Document Type

Article

Comments

Dangerousness and Mental Illness: Some Observations on the Decision to Release Persons Acquitted by Reason of Insanity (with Jay Katz), 70 Yale Law Journal 225 (1960)

Abstract

On July 10, 1958, following the trial of Edith L. Hough for murder in the District of Columbia she was found not guilty by reason of insanity. Consequently she was committed to Saint Elizabeth's Hospital for treatment and custody. On October 20, 1958, approximately three months later, Dr. Winfred Overholser, the hospital's superintendent, notified the trial court that "Miss Hough has now recovered sufficiently to be granted her conditional release . . . ." In response to an objection by the United States Attorney, a hearing was held before a trial judge who, after listening to the testimony of several psychiatrists, denied the release and directed the superintendent to discontinue his practice of allowing Miss Hough to leave the hospital for short periods during the day, except when in the custody of a hospital attendant. The judge found that she had not "recovered her sanity" and that it had not been established that she "will not in the reasonable future be dangerous to herself or others." In reaching his decision, he found that the psychiatric testimony demonstrated that Miss Hough was still suffering from a schizophrenic reaction of the paranoid type and that she lacked any insight concerning the seriousness of the killing. He also took into account the shortness of the lapse of time since trial because he felt early release would be in conflict with the function of detention as a means of imposing punishment.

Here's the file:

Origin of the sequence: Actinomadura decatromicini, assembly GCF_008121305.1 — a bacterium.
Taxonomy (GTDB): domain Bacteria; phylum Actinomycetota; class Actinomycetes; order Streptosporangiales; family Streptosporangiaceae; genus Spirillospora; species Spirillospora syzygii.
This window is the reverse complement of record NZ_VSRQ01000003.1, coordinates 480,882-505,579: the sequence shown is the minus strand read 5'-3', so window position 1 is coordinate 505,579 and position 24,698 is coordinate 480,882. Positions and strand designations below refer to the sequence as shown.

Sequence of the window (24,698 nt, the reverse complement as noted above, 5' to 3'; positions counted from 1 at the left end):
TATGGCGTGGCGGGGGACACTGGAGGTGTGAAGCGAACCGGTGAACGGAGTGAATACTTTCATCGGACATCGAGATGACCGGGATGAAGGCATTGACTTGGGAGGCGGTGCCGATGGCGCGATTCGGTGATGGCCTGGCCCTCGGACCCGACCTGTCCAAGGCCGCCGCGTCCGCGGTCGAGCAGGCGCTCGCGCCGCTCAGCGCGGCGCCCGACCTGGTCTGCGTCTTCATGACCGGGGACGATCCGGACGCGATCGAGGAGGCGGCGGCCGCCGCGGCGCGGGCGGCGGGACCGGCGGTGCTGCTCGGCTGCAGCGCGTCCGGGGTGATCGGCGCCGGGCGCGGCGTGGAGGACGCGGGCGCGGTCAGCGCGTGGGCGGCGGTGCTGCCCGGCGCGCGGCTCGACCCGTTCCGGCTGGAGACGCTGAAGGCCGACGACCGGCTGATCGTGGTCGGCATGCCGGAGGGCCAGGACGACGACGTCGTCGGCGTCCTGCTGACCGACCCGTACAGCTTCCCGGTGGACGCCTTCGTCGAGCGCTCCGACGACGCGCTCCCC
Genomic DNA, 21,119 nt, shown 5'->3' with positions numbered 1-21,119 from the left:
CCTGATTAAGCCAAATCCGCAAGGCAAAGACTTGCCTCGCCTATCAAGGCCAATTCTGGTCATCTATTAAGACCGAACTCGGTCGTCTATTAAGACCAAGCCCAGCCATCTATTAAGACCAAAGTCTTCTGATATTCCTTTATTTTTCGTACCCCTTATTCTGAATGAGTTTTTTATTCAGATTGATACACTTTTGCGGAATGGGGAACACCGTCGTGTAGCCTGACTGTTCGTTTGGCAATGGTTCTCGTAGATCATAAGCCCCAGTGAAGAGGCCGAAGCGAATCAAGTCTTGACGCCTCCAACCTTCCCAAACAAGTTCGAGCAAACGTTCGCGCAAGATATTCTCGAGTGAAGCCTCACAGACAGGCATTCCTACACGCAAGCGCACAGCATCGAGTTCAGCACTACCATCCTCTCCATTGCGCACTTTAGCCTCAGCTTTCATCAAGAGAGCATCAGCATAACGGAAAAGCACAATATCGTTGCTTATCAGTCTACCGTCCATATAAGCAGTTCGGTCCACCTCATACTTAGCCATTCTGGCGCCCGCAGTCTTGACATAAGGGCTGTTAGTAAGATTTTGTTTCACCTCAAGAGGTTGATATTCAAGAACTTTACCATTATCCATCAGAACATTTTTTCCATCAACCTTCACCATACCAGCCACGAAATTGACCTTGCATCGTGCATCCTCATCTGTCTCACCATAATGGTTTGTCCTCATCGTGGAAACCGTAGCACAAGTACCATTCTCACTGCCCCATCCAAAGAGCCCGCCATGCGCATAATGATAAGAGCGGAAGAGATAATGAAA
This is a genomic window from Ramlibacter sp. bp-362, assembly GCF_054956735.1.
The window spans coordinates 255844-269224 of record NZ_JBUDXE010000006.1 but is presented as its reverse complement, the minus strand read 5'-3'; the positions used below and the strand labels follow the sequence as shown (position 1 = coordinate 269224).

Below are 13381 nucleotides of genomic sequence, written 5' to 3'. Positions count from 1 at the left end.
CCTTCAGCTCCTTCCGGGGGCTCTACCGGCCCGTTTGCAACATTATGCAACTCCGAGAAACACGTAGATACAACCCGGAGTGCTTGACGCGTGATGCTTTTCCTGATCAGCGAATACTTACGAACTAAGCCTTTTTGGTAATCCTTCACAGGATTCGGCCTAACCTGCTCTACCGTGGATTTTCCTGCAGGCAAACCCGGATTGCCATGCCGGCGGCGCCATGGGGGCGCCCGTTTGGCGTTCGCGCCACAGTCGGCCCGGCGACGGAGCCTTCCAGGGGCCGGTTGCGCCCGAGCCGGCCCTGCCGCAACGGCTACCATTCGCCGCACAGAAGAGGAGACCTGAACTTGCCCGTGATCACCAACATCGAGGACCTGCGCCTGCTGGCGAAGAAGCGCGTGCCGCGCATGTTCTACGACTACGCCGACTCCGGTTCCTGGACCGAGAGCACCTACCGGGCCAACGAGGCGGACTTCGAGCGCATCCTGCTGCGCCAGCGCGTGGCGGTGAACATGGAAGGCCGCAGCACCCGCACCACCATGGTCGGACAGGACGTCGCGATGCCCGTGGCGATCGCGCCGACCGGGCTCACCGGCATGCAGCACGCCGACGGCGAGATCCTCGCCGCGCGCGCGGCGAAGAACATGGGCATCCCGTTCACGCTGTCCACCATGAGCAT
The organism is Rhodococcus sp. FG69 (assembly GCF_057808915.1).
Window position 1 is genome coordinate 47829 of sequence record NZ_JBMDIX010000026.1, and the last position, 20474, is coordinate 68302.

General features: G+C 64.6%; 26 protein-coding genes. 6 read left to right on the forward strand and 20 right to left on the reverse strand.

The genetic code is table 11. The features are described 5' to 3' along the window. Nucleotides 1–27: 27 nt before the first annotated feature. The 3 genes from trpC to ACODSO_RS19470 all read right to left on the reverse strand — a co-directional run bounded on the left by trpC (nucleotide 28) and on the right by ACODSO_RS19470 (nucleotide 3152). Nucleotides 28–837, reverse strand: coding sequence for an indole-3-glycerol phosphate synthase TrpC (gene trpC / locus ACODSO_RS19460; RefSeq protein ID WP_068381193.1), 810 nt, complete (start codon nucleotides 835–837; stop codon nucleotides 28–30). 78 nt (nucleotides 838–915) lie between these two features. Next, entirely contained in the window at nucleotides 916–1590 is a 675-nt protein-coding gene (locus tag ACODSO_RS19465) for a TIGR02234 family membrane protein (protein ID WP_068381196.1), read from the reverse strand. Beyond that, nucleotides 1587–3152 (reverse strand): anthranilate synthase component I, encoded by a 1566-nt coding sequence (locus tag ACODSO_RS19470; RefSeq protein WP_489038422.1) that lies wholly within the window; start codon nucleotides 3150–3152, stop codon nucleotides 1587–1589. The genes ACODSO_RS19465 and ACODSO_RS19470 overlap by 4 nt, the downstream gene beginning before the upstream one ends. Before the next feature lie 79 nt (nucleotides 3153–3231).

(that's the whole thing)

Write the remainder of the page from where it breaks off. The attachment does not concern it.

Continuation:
Date of Authorship for this Version

1960

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